As incredible as it sounds, humans have been decorating the graves of their loved ones for thousands of years, according to research about a recently unearthed burial site discovered in Israel.
The discovery was made in an area of what is now Mount Carmel, Israel, that since 2004 has yielded hundreds of skeletons belonging to the Natufian people of the Mesolithic era, according to National Public Radio. Evidence of flowering plants was discovered among four of these remains, which botanists believe were lined with scented plants including sage and mint about 12,000 years ago.
Lead researcher Daniel Nadel, a professor of archaeology at the University of Haifa, highlighted the find -- thought to be the oldest of its kind -- in a paper published in the journal Proceedings of the National Academy of Sciences.
"It's lined, it's prepared, it's colorful," Nadel told NPR of the graves and their decorations. "It added color and fragrance, and probably all those at the funeral were impressed. So it was for the dead and for the living."
Researchers also determined that the dead had been carefully positioned in their cave grave sites, with the flowers used as a sort of bed, according to Phys.org. In some cases, impressions of the plants were still visible in the mud.
As Nadel and his co-authors explain in their paper, the relatively sophisticated layout of the newly discovered graves has historical significance for the region's cultural evolution.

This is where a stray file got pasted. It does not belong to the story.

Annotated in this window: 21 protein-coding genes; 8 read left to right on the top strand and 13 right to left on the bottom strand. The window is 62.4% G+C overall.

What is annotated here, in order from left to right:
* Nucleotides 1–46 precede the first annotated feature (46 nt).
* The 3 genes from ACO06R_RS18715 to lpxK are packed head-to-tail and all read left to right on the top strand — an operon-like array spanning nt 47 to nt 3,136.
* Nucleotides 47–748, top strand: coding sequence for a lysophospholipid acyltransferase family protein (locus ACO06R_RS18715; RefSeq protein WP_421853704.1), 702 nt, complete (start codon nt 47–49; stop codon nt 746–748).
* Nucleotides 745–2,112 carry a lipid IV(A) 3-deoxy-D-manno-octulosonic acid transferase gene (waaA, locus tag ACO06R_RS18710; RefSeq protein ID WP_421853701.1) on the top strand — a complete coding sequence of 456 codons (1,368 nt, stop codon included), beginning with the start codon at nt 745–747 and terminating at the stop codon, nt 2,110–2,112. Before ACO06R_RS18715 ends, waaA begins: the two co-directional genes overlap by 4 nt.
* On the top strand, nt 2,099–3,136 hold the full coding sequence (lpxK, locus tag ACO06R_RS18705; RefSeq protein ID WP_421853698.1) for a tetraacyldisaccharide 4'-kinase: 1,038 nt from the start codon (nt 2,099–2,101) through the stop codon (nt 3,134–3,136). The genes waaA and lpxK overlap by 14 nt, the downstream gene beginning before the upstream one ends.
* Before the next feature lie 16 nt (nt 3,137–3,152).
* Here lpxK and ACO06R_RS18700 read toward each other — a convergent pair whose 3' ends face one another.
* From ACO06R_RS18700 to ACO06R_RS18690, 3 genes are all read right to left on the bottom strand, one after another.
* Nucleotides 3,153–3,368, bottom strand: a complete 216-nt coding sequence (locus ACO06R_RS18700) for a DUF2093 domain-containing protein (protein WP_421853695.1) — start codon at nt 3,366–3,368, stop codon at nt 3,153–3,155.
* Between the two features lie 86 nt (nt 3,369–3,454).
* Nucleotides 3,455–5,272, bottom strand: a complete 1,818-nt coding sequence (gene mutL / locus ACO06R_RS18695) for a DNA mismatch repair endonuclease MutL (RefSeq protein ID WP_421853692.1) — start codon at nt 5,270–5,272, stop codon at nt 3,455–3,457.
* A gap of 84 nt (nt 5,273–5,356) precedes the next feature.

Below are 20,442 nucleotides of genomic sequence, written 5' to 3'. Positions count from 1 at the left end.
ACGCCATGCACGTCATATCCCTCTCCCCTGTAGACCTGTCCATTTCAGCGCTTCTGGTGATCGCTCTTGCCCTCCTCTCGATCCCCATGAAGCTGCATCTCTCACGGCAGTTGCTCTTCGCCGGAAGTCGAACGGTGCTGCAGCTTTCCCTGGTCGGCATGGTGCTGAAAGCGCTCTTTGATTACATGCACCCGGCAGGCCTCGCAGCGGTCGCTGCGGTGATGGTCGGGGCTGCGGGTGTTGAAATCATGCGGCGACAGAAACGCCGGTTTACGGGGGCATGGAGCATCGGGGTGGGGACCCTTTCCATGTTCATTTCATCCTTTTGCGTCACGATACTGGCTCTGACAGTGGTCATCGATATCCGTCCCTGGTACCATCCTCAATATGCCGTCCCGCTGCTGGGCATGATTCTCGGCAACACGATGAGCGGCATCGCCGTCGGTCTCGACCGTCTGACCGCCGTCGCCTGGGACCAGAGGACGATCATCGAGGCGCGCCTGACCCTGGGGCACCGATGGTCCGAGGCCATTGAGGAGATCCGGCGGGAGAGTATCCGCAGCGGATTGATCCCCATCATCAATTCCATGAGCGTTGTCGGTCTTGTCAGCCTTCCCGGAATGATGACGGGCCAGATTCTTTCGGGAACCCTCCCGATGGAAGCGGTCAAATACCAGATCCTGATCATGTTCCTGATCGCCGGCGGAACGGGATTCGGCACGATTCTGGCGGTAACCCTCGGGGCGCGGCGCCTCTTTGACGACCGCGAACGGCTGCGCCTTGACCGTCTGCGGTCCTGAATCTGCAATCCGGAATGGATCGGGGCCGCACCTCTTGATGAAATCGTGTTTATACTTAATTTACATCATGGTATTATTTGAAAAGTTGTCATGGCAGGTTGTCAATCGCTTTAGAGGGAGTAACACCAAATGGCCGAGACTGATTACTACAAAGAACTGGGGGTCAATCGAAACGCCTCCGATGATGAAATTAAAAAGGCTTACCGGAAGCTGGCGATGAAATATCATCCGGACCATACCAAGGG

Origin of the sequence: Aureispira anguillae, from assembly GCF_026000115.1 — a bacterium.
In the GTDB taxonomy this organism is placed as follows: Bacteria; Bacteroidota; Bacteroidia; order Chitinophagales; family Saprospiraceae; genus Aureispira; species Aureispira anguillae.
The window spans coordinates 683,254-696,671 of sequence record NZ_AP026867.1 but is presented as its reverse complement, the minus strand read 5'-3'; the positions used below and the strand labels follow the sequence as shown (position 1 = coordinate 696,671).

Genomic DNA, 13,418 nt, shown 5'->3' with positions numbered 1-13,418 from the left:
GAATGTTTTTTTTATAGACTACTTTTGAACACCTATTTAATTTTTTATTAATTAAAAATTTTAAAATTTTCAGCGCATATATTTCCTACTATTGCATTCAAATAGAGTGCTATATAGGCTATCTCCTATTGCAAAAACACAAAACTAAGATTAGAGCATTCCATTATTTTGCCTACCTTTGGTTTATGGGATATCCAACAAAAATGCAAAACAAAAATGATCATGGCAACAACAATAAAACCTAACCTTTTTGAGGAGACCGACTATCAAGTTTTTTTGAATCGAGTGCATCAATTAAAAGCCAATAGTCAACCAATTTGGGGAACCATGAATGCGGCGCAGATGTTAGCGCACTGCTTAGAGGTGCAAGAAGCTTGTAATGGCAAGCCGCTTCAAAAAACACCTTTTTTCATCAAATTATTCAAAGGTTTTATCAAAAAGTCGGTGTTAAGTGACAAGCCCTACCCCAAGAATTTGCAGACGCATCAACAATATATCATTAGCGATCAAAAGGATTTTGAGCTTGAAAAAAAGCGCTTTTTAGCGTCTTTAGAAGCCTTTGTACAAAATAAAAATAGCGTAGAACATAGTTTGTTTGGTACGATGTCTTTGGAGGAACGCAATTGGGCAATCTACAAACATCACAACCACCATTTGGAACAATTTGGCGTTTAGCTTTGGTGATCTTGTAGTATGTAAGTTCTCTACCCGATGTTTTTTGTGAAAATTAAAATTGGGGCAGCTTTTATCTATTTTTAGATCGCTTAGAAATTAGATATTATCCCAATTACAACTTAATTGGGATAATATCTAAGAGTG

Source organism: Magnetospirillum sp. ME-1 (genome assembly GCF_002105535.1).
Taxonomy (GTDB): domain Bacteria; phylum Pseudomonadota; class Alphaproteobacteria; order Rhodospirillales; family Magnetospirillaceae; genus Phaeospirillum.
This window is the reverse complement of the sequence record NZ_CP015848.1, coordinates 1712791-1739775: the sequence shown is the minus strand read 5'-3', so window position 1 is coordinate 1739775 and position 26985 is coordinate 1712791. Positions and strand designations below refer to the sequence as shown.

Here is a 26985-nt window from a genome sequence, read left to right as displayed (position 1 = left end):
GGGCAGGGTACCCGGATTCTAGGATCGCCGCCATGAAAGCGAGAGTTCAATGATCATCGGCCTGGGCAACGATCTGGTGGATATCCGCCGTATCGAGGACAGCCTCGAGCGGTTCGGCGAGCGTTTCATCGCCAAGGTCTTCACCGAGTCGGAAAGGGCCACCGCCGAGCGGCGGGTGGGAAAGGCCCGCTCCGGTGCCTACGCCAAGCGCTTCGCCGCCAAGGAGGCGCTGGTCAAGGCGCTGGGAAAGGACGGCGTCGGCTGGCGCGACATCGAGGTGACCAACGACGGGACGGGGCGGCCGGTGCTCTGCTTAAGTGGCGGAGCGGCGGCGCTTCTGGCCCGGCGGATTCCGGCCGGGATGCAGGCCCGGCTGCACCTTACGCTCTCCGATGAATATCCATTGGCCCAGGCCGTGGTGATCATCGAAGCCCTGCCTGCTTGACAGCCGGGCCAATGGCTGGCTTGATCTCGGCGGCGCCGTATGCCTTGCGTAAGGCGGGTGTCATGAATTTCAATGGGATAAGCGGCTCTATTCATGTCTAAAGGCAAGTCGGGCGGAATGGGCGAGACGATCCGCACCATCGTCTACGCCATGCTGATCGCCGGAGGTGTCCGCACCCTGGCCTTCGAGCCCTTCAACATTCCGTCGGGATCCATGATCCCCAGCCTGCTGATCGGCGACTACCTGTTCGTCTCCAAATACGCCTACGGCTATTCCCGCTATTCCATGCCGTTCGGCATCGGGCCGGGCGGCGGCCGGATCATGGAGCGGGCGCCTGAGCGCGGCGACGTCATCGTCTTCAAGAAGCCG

"The emergence of Natufian cemeteries ... may represent new and complex social organizations which could have included the establishment or strengthening of special interest groups, inheritance of corporate property, territorial ownerships, and aspects of social organization," the authors wrote, according to The Los Angeles Times.
The Natufian culture existed between 15,000 and 11,600 years ago in what is now Israel, Jordan, Lebanon, and Syria, according to National Geographic. During this time, the Natufians made the transition from a nomadic, hunter-gatherer lifestyle to a communal life in settlements that included, notably, graveyards.
The only possibly older example of floral funeral arrangements is associated with the Shanidar IV Neanderthal grave believed to be about 70,000 years old, according to the outlet. However, the grave is more controversial, with some scientists arguing pollen traces found there were transferred from rodents.